Would I recommend this book? You have to ask…?!  Most definitely.  It gave me chills and made my heart ache for Tom, Jake and their struggling relationship.  Full of some of the most memorable characters I have ever met in a book – I loved it (do say if I’m repeating myself!).  Completely unforgettable, impossible to put down and absolutely everything I want from a book.  I am in love.

I chose to read and review an ARC of The Whisper Man.  The above review is my own unbiased opinion.

The Whisper Man by Alex North was published in the UK by Michael Joseph on 13th June 2019 and is available in hardcover, audio and ebook formats with the paperback to follow in August (please note, some of the following links are affiliate links which mean I receive a small percentage of the purchase price at no extra cost to you): | amazon.co.ukamazon.comWaterstonesBookDepositoryGoodreads |

Whisper Man Blog Tour Banner

about-the-author3

Alex North was born in Leeds, where he now lives with his wife and son. He studied Philosophy at Leeds University, and prior to becoming a writer he worked there in their sociology department.

Author Links:Twitter |

#BlogTour | #BookReview: Your Deepest Fear by David Jackson @ZaffreBooks @Tr4cyF3nt0n #YourDeepestFear #damppebbles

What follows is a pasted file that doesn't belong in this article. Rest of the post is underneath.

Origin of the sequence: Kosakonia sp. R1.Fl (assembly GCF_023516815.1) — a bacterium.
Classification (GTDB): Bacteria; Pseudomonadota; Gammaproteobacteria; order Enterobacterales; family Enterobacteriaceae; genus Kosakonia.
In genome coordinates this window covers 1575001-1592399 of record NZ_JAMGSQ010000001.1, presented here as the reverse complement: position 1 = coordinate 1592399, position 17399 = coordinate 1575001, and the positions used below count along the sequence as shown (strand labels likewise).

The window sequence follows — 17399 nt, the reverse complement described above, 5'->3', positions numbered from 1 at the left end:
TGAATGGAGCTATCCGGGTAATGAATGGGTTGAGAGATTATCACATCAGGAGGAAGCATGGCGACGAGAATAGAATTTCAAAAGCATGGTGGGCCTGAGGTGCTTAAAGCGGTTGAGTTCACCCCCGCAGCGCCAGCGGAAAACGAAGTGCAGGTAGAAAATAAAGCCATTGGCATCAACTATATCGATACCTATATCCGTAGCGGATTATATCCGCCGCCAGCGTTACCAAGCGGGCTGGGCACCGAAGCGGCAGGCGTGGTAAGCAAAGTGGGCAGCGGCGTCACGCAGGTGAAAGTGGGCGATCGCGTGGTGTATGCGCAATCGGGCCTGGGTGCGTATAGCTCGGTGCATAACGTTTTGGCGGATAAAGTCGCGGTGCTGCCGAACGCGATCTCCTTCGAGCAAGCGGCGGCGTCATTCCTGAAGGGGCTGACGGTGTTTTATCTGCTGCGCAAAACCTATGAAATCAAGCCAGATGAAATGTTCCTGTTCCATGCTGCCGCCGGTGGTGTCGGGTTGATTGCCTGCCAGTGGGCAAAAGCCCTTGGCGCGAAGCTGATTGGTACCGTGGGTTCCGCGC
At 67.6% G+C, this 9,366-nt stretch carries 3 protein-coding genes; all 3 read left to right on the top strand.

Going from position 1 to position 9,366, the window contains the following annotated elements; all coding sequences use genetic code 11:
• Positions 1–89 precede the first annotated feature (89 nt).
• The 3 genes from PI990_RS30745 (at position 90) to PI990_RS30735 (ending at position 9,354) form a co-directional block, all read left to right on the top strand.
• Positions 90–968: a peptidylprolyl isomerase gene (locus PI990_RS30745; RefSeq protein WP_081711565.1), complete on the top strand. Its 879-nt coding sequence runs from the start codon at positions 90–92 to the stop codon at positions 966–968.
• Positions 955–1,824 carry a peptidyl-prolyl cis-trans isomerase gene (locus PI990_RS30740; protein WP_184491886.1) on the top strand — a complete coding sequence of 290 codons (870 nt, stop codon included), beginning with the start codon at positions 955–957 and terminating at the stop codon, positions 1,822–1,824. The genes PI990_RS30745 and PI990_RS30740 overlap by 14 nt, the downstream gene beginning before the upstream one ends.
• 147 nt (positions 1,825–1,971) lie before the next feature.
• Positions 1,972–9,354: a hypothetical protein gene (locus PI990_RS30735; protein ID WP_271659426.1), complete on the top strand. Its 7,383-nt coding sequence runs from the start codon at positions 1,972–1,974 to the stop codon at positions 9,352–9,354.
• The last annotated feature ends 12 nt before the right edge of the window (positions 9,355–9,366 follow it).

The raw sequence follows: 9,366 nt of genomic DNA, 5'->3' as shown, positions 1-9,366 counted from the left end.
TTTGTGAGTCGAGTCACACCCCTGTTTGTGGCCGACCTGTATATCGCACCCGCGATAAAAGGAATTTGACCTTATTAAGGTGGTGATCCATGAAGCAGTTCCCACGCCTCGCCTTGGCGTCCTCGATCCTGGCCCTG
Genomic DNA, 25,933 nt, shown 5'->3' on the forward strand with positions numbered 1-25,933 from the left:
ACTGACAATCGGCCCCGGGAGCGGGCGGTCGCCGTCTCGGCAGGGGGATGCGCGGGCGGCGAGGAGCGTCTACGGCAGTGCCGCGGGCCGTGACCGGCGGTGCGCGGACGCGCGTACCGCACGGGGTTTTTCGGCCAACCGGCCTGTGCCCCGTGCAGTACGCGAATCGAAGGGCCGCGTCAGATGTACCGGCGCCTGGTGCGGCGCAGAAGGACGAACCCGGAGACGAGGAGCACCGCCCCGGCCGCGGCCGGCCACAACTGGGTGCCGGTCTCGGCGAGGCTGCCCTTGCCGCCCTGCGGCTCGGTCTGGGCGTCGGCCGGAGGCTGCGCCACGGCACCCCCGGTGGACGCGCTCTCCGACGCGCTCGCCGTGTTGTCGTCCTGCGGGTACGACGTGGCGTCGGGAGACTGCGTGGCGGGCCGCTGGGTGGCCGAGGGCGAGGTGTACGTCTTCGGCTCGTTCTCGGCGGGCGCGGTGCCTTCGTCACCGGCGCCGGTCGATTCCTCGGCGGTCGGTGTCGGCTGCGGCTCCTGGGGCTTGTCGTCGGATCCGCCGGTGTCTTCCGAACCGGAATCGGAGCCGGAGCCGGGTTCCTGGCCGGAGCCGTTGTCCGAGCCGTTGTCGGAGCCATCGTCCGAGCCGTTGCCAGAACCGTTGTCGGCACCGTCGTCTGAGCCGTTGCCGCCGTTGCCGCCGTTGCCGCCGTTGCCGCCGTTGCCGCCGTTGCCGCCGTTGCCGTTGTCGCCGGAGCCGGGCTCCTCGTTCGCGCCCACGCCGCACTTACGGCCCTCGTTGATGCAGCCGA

Your Deepest Fear

“‘Sara! Remember! Victoria and Albert. All I can say. They’re here. They’re-‘

These are the last words Sara Prior will ever hear from her husband.

As DS Nathan Cody struggles to make sense of the enigmatic message and solve the brutal murder, it soon becomes clear that Sara is no ordinary bereaved wife. Taking the investigation into her own hands, Sara is drawn into a world of violence that will lead her in a direction she would never have suspected.

For Cody, meanwhile, things are about to get personal in the darkest and most twisted ways imaginable . . .”

The warmest of welcomes to the blog today and to my stop on the Your Deepest Fear blog tour which is also publication day! Wishing David Jackson and the Zaffre team the happiest of publication days. Your Deepest Fear is available to purchase in hardcover and eBook today! I received a free eARC of the book but that has in no way influenced my review.

If you’re new to damppebbles then there is one thing you should know. I LOVE (LOVE, LOVE!) the DS Nathan Cody series from David Jackson. It’s one of my two absolute favourite, must read, OMG there’s a new book coming out – put life on hold, series. I have been a huge fan of Cody and Jackson’s brilliant writing, since the first book. You can check out my reviews of the first three here: A Tapping at My Door, Hope to Die and Don’t Make a Sound.